Colleague Ben Neimark at ODU recently asked me a tough question: “What makes for good (helpful to get published, strengthened,  intellectually creativity, etc.) peer review?”  I figured this might be of wider interest to academic colleagues, as well as those who see the entire academic publishing world as somewhat opaque.  So . . .

I think the challenge in producing a good peer review is to balance its dual imperative .  There is the part of peer review that ensures quality and offers constructive criticism (and I have received some in the case of my current livelihoods work – see here, here and here -, and have had some reviewers offer great stuff in the past).  Then there is the disciplinary policing that goes on through peer review, where reviewers don’t examine the quality of the data or argument, but simply argue against it because it challenges convention (which the reviewer likely belongs to or established) – see my comments about reviewer 1 at the bottom of this post.  This second function makes innovation very challenging unless you are very, very hardheaded (which I am).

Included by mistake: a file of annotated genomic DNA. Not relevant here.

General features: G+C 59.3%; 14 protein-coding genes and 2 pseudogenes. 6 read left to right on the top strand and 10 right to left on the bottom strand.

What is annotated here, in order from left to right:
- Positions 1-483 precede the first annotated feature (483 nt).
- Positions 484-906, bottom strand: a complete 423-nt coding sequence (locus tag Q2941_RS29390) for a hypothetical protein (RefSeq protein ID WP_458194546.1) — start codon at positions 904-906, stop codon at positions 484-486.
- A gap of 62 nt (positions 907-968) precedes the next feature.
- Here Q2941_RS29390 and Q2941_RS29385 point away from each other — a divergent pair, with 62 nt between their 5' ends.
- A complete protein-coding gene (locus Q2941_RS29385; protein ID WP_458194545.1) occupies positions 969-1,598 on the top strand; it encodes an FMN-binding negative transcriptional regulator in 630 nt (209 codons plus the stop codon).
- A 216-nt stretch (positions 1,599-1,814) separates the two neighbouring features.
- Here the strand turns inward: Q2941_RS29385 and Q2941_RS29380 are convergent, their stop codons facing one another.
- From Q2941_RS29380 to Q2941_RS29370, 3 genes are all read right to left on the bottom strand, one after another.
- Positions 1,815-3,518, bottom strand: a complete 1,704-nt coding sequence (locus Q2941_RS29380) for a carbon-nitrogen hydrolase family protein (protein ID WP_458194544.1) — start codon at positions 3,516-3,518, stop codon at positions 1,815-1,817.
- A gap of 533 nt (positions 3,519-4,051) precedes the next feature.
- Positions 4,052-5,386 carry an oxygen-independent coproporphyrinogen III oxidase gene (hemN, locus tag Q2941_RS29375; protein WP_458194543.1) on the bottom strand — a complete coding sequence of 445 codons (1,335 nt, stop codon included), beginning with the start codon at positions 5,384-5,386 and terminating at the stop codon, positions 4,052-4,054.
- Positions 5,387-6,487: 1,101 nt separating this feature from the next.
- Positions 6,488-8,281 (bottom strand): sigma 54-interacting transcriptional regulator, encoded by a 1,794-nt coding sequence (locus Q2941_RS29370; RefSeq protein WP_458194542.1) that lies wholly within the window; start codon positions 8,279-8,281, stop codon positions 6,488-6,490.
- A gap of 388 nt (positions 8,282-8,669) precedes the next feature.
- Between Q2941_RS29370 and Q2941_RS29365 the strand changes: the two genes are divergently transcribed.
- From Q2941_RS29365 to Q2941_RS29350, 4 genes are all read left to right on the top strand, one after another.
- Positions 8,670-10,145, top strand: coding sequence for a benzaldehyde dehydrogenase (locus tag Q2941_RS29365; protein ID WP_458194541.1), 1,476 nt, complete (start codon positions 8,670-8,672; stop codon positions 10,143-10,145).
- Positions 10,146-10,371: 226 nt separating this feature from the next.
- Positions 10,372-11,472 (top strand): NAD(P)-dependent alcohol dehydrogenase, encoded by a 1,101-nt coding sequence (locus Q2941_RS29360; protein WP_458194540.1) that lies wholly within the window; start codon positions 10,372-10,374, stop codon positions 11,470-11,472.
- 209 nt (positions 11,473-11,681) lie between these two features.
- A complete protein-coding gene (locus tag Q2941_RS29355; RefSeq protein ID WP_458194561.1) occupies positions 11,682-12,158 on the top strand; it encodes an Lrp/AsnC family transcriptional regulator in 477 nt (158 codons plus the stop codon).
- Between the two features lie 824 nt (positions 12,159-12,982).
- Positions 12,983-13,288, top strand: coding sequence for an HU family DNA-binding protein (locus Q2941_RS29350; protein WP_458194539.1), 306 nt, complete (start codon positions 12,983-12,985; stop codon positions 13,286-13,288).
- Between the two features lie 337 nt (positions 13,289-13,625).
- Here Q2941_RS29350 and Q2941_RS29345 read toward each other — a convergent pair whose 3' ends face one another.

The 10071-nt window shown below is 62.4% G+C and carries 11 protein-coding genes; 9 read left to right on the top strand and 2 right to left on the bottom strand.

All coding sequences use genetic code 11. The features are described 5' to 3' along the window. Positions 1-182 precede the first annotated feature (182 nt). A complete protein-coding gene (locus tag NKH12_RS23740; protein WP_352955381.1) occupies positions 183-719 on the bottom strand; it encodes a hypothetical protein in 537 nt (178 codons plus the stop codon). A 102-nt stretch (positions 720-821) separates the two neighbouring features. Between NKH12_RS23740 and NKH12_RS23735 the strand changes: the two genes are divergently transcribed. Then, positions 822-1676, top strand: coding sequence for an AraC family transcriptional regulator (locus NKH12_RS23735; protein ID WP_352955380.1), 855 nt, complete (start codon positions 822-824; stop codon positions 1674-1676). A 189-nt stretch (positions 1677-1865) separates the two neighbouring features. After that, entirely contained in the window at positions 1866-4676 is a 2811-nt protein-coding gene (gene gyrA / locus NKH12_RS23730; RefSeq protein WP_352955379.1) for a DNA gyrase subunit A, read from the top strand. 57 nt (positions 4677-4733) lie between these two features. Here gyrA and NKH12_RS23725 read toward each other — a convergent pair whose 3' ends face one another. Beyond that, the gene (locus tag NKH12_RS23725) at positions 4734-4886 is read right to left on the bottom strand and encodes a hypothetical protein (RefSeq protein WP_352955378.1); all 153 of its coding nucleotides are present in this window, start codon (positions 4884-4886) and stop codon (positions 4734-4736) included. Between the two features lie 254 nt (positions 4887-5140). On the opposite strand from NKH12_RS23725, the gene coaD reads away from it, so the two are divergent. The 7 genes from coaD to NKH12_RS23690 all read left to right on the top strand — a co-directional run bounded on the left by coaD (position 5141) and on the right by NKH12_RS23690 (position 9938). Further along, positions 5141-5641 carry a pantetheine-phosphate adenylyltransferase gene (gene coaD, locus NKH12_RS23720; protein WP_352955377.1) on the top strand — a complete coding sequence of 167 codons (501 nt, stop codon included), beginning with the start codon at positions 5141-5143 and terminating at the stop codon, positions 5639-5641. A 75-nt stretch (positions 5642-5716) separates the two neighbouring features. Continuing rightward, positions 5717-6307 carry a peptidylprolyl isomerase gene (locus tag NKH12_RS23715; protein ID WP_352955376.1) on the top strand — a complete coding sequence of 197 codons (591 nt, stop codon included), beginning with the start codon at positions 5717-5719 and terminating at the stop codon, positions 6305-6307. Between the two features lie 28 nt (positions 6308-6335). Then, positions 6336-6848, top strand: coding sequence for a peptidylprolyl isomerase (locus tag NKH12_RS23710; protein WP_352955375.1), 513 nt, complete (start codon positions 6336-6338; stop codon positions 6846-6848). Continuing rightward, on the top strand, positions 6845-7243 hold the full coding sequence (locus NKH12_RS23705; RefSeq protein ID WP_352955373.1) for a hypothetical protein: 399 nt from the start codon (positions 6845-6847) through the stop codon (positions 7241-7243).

In a nutshell, though, I think good peer review is that which looks at a paper for its stated aims and evaluates

  1. are those stated aims actually new and interesting and
  2. did the paper achieve the stated aims.

If standard 1) is not met, a good peer reviewer should be able to suggest where the real contribution of the paper lies – i.e. by suggesting literatures into which the author should place the manuscript.  If standard 2) is not met, the reviewer should explain exactly how and why this happened, and what sorts of remedial steps might solve the problem(s).  That is my minimum take . . .

I’m happy to hear the opinions of others . . .